In Nepal, Making a Play for Social Justice

In Nepal, Making a Play for Social Justice             

According to the Internet-based charity Global Giving, as many as 40,000 Nepalese girls currently work as kamlaris, which essentially amounts to indentured servitude.  Parents or guardians with too many mouths to feed, desperate for money, and some even formerly-bonded servants themselves, sell off their daughters to wealthier landowners in exchange for a set annual sum of money, an amount often totaling less than $100 U.S. dollars.  Kamlari girls see none of this money, nor do they get to see  their families and friends or receive an education; additionally, they are often victims of verbal, physical, and sexual abuse.

Two Nepalese charity groups in particular have been working to end this practice:  Friends of Needy Children (FNC) and Social Welfare Action Nepal (SWAN).  The latter organization is not to be confused with another organization that goes by the same acronym, Sex Workers’ Rights Advocacy Organization (SWAN), an organization concerned not with ending sex work, but with protecting the human rights of sex workers in Central and Eastern Europe and Central Asia.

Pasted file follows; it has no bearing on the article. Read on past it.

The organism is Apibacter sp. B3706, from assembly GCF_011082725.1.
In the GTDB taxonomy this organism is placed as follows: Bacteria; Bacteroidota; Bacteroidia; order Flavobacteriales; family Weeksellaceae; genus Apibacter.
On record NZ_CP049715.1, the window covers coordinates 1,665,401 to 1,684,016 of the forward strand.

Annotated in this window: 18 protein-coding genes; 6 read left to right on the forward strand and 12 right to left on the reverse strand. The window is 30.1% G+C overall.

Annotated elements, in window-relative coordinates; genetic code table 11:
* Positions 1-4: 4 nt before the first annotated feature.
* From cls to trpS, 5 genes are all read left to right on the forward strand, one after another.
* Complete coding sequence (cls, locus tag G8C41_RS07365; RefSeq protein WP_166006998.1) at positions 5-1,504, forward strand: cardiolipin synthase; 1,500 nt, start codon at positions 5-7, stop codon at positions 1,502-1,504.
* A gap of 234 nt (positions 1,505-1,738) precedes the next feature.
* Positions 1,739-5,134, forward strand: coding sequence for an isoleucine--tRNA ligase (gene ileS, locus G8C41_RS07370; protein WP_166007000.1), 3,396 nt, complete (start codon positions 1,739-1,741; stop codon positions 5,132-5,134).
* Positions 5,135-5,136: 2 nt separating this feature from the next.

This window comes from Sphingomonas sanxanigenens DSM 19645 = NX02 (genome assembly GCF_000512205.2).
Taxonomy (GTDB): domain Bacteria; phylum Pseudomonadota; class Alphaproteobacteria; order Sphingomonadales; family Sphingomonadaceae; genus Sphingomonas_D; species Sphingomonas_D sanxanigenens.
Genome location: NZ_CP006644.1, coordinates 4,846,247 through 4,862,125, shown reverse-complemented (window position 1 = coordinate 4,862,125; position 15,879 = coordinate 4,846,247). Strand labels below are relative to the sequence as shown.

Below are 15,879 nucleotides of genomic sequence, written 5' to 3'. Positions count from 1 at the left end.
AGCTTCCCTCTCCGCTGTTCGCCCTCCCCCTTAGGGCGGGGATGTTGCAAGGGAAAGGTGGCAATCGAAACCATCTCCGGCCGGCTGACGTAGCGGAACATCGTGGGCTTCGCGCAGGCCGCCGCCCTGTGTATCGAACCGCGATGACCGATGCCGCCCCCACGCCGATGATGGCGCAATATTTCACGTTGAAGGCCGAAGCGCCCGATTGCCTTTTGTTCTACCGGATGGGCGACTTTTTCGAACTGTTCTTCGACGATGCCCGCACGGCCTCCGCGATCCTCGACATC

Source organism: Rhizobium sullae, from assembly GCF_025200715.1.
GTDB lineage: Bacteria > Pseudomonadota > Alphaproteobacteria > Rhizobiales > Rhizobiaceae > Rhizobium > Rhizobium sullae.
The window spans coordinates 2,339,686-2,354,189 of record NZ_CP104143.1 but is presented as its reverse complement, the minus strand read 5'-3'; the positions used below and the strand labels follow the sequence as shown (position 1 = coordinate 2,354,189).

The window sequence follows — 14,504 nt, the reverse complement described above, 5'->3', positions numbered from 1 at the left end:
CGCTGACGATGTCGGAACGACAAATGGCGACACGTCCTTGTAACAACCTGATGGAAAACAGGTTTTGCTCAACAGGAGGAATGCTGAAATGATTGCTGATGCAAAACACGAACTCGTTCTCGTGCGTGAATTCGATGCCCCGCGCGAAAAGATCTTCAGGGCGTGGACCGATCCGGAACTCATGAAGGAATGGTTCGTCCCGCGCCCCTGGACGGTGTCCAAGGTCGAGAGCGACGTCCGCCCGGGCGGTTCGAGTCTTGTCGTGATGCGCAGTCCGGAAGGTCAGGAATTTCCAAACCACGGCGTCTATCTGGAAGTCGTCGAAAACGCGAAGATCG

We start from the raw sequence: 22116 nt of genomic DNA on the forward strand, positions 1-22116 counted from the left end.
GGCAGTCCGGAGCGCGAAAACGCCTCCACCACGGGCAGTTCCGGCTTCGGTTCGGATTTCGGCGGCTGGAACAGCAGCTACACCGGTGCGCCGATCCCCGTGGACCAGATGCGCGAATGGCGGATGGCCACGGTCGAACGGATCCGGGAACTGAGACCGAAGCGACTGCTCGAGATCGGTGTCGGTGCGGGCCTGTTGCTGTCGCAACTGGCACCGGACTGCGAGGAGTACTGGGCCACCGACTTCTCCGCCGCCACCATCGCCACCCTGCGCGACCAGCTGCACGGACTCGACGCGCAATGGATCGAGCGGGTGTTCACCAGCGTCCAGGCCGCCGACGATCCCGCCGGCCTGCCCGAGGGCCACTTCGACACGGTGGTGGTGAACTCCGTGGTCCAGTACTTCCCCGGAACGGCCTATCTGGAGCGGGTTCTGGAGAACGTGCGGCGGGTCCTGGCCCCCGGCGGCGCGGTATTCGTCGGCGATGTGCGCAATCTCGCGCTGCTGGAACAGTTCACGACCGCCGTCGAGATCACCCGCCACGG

In an exciting testament to the cathartic and mobilizing powers of drama, concerned citizens and former kamlari have started to perform plays in public places that demonstrate the emotional and physical toll this servitude wages on young girls as well as the inhumane and unethical implications of the practice. In a recent performance in the town of Lamahi, audience members were so moved that they entered the performance space and urged the man playing the part of the father of an indentured daughter to bring his daughter home. Now that’s dramatic. 

Take a look at the play in performance below.

Take a look at the clip below which explains one woman’s experience of being raped and impregnated during her servitude.

Both of the above videos are part of a really well done four-part series. 

Want to help or at least learn more about this injustice? Check out the Global Giving website.

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